2005 Acura TL 3.2 from North America
A fast, comfortable car for those with deep pockets
Brakes. They're Brembo, like all manual transmission TLs are. Front rotors cost US$250.00 for both, and pads for front cost $200.00.
CV axle. It was around $250.00 to replace.
Clutch. The flywheel is dual-mass and must be replaced. It cost nearly $1,000 for the part. The clutch was $700. Labor was $1,000. The clutch master cylinder and slave cylinder were also replaced. Total cost was $3,200.
Power steering makes noise. There's a recall on the feed hose o-ring, but Acura will not help, as the recall was addressed by a previous owner. I have not checked cost yet, will replace the o-ring and hope that the power steering pump does not need replaced, as it is $400.
I searched high and low for a manual transmission Acura TL. I insist all of my vehicles have a manual transmission.
If I had done my due diligence, I would've purchased an automatic. The clutch is single-handedly the most expensive repair that can be done to this car, aside from full engine or transmission replacement.
Overall, the engine purrs, I haven't had any major reliability issues, it's very comfortable, very fast, and I would trust it driving across country now that I've owned it for around a year, and addressed the issues with it.
It's a luxury brand, and costs reflect it. I've had a few interior lights go bad, and I get a few rattles, but I compare it to a BMW, and I relax on the repair costs.
It's only FWD, but 270 horsepower and the large amounts of torque make it difficult in deep snow. Good tires help, but I damaged the plastics underneath driving in deep snow (10-13 inches deep). They don't affect driving much.
The sound system is great, but I'd have sprung for a newer model with an AUX input. I use a tape adapter, as there's no iPod integration, and no easy way to add it.
Navigation is DVD-driven, so it's out of date. A new disc from Acura costs around $100. When using directions, the map doesn't turn, your icon does, which can be confusing if you're used to modern systems. It also doesn't have the features like traffic avoidance or fastest route. It can get pretty confused at times, routing down side streets only to re-route to main streets a block or two later.
It has no backup camera. Later models added it.
I've had issues with the multi-information screen above the NAV screen not working/dimming. I eventually just tied rubber bands to the connector behind to stop the problem temporarily.
The airbag warning light (not passenger airbag off light) comes on whenever someone sits in the passenger seat. I'm taking it to get diagnosed soon.
Bluetooth phone integration has not worked since I got it. The problem lies in the module/computer, and it's located above the garage door homelink buttons. The module isn't too expensive, but they are known for only lasting around 5-7 years. There's no recall, but if left unattended, it can drain your battery overnight. I unplugged mine until I have the funds to replace it.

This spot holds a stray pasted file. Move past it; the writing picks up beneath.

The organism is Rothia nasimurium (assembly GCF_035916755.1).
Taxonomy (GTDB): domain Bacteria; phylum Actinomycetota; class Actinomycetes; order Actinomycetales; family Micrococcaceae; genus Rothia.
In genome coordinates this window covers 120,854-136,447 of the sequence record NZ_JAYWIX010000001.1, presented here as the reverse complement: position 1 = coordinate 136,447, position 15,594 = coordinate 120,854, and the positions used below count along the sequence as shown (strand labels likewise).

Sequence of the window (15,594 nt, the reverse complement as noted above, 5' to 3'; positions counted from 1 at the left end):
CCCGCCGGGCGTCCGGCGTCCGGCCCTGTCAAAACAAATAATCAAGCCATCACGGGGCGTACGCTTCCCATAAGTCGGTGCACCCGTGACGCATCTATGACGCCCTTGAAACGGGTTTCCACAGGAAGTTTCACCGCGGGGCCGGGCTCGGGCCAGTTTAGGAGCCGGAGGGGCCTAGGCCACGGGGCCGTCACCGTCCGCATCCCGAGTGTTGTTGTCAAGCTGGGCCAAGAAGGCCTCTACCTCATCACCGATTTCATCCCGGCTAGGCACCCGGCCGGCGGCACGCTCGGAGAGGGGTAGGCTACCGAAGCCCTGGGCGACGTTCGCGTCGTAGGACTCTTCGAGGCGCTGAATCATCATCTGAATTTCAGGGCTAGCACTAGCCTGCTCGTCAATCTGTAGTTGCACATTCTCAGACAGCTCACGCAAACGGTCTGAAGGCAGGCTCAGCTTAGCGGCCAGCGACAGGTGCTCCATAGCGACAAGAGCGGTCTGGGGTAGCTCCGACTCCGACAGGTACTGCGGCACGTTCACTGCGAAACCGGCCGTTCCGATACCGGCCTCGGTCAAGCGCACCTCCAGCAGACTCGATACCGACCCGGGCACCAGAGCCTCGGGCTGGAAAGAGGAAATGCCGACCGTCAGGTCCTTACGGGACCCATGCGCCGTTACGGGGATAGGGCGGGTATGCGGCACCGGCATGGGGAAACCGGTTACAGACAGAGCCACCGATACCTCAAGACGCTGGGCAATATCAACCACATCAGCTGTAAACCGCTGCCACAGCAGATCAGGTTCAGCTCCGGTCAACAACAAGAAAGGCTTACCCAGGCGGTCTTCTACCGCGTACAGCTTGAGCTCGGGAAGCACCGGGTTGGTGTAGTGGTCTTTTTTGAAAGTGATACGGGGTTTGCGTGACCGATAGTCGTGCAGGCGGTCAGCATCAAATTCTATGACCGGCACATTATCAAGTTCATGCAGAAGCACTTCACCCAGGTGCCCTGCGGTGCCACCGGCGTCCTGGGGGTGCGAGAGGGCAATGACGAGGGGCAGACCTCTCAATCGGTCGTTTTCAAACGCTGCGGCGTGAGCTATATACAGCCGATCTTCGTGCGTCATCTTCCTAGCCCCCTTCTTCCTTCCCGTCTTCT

The paint on bumpers seems easy to damage. I have had several people say they have the same issues.
All in all, if I had to do it again, I would have waited for a 2008 Type-S with a 6-speed manual, or bought a lower mileage automatic.
Would you buy another car from this manufacturer? Yes
Review Date: 3rd December, 2016
5th Dec 2016, 11:40
Manuals are great. We had a number of Acuras and regretting buying the automatic with premature trans failures. You cannot beat many of the features in the TL. It's a fun sports sedan and pretty quick. Very nice sound system. I liked the black leather and black marble look console. Tires and replacement headlights were a bit high. We currently have GMs and a new Audi supercharged sedan. If you tire of the TL, it's a really great alternative. Multiple learning driver modes and a great dash display showing a pic of the car on screen. And approach warnings of cars in your blind spots among others. Really comfortable as well. Good luck!
5th Dec 2016, 23:25
Manuals are fun, but be careful on how to drive them, especially if you have kids who go for a joyride and tear up the clutch the first day you bring the car home.
6th Dec 2016, 13:32
Yes indeed that happened to me. I wasn't kind to a couple of my father's cars as well as a teen. He grew up though, got into mortgage banking and bought a Viper RT/10 at 30. Biggest expense has been tire replacements tracking it. But it's now his dime! As far as Acuras, my best (actually my wife's cars) were new Legends. They were among the best ever and they didn't need to come in often for dealer warranty. Very well made and great for their time. I even think they were better looking than the latter TL The RL was an alternative, but we didn't want to pay the high price around 50k then. We do often switch brands for daily drivers. Test drive different ones and buy new all over again.